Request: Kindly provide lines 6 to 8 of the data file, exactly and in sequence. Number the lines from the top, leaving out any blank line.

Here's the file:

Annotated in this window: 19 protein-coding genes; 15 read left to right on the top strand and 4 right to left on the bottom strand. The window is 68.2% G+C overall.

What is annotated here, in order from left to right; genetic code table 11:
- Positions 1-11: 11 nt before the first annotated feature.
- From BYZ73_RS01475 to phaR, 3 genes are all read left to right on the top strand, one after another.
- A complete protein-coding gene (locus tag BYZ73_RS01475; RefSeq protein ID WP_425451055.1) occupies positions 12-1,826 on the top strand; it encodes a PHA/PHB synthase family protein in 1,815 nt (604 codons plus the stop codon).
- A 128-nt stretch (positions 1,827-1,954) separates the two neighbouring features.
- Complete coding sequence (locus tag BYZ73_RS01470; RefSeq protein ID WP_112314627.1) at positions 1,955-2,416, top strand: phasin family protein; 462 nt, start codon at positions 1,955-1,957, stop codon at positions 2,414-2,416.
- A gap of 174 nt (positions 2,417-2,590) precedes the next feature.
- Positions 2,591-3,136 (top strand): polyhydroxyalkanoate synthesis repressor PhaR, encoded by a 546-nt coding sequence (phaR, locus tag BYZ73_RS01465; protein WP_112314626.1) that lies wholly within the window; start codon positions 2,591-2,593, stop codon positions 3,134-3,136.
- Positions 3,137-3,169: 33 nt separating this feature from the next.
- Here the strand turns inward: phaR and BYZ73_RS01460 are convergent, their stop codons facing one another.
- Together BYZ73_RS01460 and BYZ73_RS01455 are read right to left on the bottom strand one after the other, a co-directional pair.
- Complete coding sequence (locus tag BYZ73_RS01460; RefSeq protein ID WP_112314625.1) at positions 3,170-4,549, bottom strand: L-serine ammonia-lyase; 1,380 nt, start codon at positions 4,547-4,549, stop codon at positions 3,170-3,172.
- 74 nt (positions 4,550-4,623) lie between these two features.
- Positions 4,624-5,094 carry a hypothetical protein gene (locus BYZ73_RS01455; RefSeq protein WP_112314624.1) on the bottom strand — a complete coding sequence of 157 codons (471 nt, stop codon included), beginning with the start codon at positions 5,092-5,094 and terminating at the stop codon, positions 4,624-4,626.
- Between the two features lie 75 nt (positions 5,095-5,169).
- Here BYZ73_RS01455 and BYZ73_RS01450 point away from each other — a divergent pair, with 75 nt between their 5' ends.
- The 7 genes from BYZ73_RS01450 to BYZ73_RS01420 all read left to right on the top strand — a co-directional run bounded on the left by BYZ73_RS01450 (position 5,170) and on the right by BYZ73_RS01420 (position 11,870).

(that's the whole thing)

- A 128-nt stretch (positions 1,827-1,954) separates the two neighbouring features.
- Complete coding sequence (locus tag BYZ73_RS01470; RefSeq protein ID WP_112314627.1) at positions 1,955-2,416, top strand: phasin family protein; 462 nt, start codon at positions 1,955-1,957, stop codon at positions 2,414-2,416.
- A gap of 174 nt (positions 2,417-2,590) precedes the next feature.